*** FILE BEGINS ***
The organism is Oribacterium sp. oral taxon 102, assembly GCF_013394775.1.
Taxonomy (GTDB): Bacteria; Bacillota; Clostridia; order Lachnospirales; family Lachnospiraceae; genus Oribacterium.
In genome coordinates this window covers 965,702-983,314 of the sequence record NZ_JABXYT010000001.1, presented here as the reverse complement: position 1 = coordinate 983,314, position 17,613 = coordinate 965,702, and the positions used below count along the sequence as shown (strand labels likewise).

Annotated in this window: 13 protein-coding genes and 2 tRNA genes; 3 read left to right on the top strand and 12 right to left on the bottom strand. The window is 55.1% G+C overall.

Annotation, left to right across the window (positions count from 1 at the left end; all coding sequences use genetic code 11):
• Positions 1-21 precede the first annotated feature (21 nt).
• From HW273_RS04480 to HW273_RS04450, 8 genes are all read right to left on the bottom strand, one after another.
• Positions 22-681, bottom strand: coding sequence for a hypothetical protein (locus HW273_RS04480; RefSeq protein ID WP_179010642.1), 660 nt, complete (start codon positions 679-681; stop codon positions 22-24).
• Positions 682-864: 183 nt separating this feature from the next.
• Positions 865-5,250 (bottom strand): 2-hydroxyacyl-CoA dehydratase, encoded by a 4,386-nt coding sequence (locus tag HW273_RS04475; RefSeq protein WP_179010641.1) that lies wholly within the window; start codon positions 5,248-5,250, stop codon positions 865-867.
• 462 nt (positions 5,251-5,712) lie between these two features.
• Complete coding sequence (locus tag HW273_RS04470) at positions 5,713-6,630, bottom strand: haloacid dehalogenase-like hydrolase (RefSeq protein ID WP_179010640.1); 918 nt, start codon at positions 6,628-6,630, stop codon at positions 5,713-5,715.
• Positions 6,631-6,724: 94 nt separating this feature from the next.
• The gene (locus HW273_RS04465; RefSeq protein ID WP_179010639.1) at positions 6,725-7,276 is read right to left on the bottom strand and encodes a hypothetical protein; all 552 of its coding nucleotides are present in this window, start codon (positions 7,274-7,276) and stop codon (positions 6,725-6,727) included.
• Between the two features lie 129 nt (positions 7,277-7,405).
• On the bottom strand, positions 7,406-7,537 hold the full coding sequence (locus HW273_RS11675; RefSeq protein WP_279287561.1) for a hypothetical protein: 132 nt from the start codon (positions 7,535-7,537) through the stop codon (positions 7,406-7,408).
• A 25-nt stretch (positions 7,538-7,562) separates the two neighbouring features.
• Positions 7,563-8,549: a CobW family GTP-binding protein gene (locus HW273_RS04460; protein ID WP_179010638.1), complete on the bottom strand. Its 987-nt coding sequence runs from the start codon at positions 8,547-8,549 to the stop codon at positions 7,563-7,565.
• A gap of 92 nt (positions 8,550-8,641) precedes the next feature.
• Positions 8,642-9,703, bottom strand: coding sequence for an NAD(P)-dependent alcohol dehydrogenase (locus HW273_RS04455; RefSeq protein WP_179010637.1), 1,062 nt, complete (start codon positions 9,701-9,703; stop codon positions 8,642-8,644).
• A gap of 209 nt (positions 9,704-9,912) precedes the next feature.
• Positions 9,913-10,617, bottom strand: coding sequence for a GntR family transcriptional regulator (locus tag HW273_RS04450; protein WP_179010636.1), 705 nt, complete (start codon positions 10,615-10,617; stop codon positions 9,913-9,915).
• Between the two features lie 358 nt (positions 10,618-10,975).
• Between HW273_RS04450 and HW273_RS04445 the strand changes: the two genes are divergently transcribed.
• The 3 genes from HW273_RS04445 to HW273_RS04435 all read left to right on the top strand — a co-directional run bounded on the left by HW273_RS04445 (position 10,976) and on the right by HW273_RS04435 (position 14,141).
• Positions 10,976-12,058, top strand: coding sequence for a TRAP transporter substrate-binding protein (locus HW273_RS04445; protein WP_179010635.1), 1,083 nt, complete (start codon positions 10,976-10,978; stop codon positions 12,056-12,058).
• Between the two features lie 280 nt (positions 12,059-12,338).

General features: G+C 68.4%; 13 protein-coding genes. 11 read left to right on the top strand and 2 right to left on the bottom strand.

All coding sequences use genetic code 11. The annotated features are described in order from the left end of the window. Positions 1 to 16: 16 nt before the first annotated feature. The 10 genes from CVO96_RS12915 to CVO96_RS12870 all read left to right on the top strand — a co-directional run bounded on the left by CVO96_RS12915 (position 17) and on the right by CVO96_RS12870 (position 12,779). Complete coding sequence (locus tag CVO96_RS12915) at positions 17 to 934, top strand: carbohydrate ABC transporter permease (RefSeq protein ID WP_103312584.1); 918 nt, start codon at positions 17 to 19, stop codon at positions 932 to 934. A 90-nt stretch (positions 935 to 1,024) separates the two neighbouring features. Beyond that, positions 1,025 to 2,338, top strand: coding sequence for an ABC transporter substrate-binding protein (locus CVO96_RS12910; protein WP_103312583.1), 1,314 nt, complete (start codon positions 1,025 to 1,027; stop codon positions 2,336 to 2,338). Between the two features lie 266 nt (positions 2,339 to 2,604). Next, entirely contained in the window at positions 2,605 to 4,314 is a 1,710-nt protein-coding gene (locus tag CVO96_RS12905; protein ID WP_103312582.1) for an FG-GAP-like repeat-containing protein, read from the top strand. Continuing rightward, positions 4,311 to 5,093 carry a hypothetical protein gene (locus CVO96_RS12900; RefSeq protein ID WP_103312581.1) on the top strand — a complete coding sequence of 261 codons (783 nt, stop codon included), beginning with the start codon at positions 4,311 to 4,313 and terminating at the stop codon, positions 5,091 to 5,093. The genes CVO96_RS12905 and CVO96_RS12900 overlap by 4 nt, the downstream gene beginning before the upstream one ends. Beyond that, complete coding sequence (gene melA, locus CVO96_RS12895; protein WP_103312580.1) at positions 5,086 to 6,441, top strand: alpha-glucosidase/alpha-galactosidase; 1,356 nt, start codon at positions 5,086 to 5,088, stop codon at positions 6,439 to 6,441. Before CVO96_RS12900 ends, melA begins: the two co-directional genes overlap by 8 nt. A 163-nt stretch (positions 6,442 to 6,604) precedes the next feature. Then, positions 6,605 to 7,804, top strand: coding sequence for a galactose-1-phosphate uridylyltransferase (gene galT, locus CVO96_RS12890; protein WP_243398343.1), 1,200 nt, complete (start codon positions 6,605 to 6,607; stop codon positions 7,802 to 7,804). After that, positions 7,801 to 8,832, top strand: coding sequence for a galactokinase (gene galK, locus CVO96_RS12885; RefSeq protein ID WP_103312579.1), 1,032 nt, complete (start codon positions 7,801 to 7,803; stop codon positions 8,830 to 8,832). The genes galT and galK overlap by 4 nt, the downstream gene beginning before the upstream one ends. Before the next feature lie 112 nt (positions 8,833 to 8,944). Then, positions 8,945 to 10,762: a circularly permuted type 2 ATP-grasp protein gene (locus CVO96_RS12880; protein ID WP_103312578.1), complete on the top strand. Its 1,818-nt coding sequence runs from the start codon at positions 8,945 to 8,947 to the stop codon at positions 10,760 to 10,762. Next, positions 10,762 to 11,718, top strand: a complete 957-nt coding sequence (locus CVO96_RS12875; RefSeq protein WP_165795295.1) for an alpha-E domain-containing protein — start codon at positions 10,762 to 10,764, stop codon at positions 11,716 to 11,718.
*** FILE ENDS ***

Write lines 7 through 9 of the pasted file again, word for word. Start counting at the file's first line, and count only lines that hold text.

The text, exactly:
• From HW273_RS04480 to HW273_RS04450, 8 genes are all read right to left on the bottom strand, one after another.
• Positions 22-681, bottom strand: coding sequence for a hypothetical protein (locus HW273_RS04480; RefSeq protein ID WP_179010642.1), 660 nt, complete (start codon positions 679-681; stop codon positions 22-24).
• Positions 682-864: 183 nt separating this feature from the next.